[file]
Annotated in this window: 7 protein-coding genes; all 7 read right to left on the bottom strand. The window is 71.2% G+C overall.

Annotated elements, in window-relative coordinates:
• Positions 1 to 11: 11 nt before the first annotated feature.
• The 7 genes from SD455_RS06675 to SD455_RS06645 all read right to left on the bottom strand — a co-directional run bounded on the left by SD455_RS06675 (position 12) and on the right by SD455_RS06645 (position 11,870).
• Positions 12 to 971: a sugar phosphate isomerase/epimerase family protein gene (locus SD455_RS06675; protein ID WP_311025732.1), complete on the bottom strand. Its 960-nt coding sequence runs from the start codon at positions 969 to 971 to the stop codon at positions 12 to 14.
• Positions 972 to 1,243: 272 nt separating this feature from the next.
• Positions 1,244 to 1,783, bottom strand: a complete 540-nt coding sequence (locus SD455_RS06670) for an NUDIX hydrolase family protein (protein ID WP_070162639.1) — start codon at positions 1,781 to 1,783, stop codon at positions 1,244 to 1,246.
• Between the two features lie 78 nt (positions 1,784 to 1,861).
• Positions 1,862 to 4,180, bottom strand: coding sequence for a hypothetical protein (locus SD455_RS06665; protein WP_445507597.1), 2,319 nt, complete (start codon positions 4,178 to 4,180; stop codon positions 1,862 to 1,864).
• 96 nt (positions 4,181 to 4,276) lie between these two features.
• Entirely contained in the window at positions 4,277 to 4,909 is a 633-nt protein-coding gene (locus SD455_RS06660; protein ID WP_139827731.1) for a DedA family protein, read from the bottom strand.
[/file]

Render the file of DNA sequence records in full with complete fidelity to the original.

Annotated in this window: 7 protein-coding genes; all 7 read right to left on the bottom strand. The window is 71.2% G+C overall.

Annotated elements, in window-relative coordinates:
• Positions 1 to 11: 11 nt before the first annotated feature.
• The 7 genes from SD455_RS06675 to SD455_RS06645 all read right to left on the bottom strand — a co-directional run bounded on the left by SD455_RS06675 (position 12) and on the right by SD455_RS06645 (position 11,870).
• Positions 12 to 971: a sugar phosphate isomerase/epimerase family protein gene (locus SD455_RS06675; protein ID WP_311025732.1), complete on the bottom strand. Its 960-nt coding sequence runs from the start codon at positions 969 to 971 to the stop codon at positions 12 to 14.
• Positions 972 to 1,243: 272 nt separating this feature from the next.
• Positions 1,244 to 1,783, bottom strand: a complete 540-nt coding sequence (locus SD455_RS06670) for an NUDIX hydrolase family protein (protein ID WP_070162639.1) — start codon at positions 1,781 to 1,783, stop codon at positions 1,244 to 1,246.
• Between the two features lie 78 nt (positions 1,784 to 1,861).
• Positions 1,862 to 4,180, bottom strand: coding sequence for a hypothetical protein (locus SD455_RS06665; protein WP_445507597.1), 2,319 nt, complete (start codon positions 4,178 to 4,180; stop codon positions 1,862 to 1,864).
• 96 nt (positions 4,181 to 4,276) lie between these two features.
• Entirely contained in the window at positions 4,277 to 4,909 is a 633-nt protein-coding gene (locus SD455_RS06660; protein ID WP_139827731.1) for a DedA family protein, read from the bottom strand.